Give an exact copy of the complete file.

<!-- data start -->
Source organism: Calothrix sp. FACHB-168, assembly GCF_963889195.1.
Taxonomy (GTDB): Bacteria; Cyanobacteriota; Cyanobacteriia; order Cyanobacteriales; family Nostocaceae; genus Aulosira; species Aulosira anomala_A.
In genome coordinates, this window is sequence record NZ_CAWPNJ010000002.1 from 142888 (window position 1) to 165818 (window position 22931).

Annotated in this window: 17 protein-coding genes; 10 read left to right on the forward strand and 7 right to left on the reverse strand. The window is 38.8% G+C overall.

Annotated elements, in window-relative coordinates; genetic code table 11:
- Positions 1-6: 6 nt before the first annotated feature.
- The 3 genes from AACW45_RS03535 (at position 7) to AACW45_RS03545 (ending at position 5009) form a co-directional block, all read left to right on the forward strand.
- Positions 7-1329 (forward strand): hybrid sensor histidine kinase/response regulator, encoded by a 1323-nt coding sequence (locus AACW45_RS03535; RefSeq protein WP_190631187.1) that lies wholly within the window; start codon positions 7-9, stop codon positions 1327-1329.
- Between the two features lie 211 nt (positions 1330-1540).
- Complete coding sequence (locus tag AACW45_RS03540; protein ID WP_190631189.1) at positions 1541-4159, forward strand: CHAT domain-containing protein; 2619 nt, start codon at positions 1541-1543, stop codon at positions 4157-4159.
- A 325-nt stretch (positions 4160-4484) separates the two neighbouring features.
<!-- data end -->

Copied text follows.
Source organism: Calothrix sp. FACHB-168, assembly GCF_963889195.1.
Taxonomy (GTDB): Bacteria; Cyanobacteriota; Cyanobacteriia; order Cyanobacteriales; family Nostocaceae; genus Aulosira; species Aulosira anomala_A.
In genome coordinates, this window is sequence record NZ_CAWPNJ010000002.1 from 142888 (window position 1) to 165818 (window position 22931).

Annotated in this window: 17 protein-coding genes; 10 read left to right on the forward strand and 7 right to left on the reverse strand. The window is 38.8% G+C overall.

Annotated elements, in window-relative coordinates; genetic code table 11:
- Positions 1-6: 6 nt before the first annotated feature.
- The 3 genes from AACW45_RS03535 (at position 7) to AACW45_RS03545 (ending at position 5009) form a co-directional block, all read left to right on the forward strand.
- Positions 7-1329 (forward strand): hybrid sensor histidine kinase/response regulator, encoded by a 1323-nt coding sequence (locus AACW45_RS03535; RefSeq protein WP_190631187.1) that lies wholly within the window; start codon positions 7-9, stop codon positions 1327-1329.
- Between the two features lie 211 nt (positions 1330-1540).
- Complete coding sequence (locus tag AACW45_RS03540; protein ID WP_190631189.1) at positions 1541-4159, forward strand: CHAT domain-containing protein; 2619 nt, start codon at positions 1541-1543, stop codon at positions 4157-4159.
- A 325-nt stretch (positions 4160-4484) separates the two neighbouring features.